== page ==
As for the cantonment process, which had begun in June 1992 with the declaration of phase II, some 55,000 troops of the three participating factions, or approximately a quarter of the estimated total number of troops, entered the cantonment sites and handed over their weapons. This process, however, had to be suspended, due to the non-compliance by PDK and the deterioration of the military situation. Some 40,000 cantoned troops were subsequently released on agricultural leave.

In antiquity Cambodia, having conquered Laos, parts of Thailand, and the Malay Peninsula, held sway over a vast area of Southeast Asia. Khmer martial prowess waned in the early fifteenth century, however, and Cambodia subsequently endured periods of colonization, occupation, and vassalage by its more militarily powerful neighbors, Thailand and Vietnam. This long period of decline reached its nadir in the early nineteenth century, when Cambodia nearly ceased to exist as a sovereign state as the result of encroachments by its neighbors. In 1863 the Cambodian king acquiesced in the establishment of a French protectorate over his nation, in order to preserve it from extinction. The protectorate's authority was extended often by force of arms, and ultimately Cambodia became a de facto colony that eventually gave birth to a modern state with its own armed forces and military doctrine.

Since World War II, Cambodia enjoyed few strife-free periods. Its people have suffered colonization, prolonged civil war, and occupation by a foreign power almost continuously. During this time, it has been ruled by three authoritarian governments of differing ideological orientations and varying degrees of repression.

American military aid to Cambodia began indirectly in 1950 in the form of a security assistance program for the French forces in Indochina, that enabled them to expand a recently created indigenous army. In 1955 the United States agreed to continue this aid to the independent kingdom of Cambodia. The program, which included military training and a resident Military Assistance Advisory Group (MAAG), lasted until terminated by the Cambodian government. Security assistance was again extended to the Khmer Republic from 1970 until that government fell in 1975 to the Khmer Rouge. After 1975 the United States extended humanitarian assistance through United Nations (UN) agencies to Cambodian refugees on the Thai border and gave nonlethal aid, only, to the two noncommunist components of the Coalition Government of Democratic Kampuchea (CGDK).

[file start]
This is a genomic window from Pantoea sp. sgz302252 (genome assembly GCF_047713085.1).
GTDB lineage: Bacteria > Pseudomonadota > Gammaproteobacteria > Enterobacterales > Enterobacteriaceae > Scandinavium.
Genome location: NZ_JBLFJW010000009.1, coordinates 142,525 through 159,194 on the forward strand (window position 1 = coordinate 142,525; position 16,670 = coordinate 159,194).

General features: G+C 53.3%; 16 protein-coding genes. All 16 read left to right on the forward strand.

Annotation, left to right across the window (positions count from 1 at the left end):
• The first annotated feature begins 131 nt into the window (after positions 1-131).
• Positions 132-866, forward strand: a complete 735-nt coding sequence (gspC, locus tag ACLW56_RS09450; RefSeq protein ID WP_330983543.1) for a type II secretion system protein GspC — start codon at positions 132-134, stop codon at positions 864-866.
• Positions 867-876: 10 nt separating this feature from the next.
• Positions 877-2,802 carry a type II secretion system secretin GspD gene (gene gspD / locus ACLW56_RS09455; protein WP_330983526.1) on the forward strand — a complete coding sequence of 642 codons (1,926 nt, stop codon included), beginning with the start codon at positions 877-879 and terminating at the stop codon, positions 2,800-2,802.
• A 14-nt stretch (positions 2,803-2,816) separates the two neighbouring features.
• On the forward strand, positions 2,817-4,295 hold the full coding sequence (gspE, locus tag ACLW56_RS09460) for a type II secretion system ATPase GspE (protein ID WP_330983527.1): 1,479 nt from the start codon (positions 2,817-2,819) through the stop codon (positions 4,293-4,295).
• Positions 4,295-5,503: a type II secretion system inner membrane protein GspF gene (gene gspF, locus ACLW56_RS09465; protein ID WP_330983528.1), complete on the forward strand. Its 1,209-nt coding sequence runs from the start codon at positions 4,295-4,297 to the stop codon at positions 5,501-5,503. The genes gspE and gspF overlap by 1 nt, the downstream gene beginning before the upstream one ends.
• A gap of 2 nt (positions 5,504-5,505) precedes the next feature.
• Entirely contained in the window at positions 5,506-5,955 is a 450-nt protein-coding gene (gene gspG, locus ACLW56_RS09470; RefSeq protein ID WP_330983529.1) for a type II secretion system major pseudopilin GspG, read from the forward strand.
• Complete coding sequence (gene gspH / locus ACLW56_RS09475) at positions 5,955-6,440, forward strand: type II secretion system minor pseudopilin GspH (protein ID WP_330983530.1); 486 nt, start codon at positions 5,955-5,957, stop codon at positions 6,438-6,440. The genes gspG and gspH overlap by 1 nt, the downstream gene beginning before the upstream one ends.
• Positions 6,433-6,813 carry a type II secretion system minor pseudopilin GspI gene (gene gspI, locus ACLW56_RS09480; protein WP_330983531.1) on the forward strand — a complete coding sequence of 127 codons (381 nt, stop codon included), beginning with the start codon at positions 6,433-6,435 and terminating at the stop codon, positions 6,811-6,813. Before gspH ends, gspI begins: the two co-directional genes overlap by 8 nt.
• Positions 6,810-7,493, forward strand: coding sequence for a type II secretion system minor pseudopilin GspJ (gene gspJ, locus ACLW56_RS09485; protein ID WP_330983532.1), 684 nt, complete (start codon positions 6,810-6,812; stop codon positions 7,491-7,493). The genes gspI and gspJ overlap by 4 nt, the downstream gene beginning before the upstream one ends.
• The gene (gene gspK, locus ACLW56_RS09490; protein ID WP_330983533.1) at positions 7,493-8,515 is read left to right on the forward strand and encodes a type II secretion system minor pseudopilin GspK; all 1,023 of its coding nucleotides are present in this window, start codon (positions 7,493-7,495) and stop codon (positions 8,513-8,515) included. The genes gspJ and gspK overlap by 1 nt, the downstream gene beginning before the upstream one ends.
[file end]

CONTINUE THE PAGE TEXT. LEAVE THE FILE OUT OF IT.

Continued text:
In the 1980s Cambodia was the reluctant host to a substantial Vietnamese military presence, reinforced by its Cambodian surrogate army. History thus appeared to be repeating itself, and foreign observers and Cambodian nationalists feared that the country eventually might become part of a Hanoi-dominated Indochinese federation. The UN recognized the tripartite CGDK as the legitimate government of Cambodia. The insurgent forces of the coalition were capable only of conducting guerrilla raids and sabotage missions within Cambodian territory, against the Vietnamese occupation forces and the Kampuchean (or Khmer) People's Revolutionary Armed Forces (KPRAF) of the Phnom Penh government, the People's Republic of Kampuchea (PRK). Hanoi fulfilled its public commitment to withdraw its forces by 1990.

In April 2012 nearly 150 Cambodian peacekeeping forces were sent to South Sudan as a part of the United Nations Peacekeeping mission. The send-off ceremony was held under the presidency of Deputy Prime Minister and Minister of National Defense H.E. General Tea Banh on Apr. 11 at the Peacekeeping Force Training Center in Oudong. According to H.E. Prak Sokhonn, Delegate Minister Attached to the Prime Minister and Chairman of the National Coordination Committee for Sending Troops to UN Peacekeeping Operations, the 149 peacekeepers from military police unit 702 and Royal Cambodian Armed Forces hospital unit 801 were the first Cambodian peacekeepers in South Sudan.

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Page last modified: 02-06-2012 17:25:31 ZULU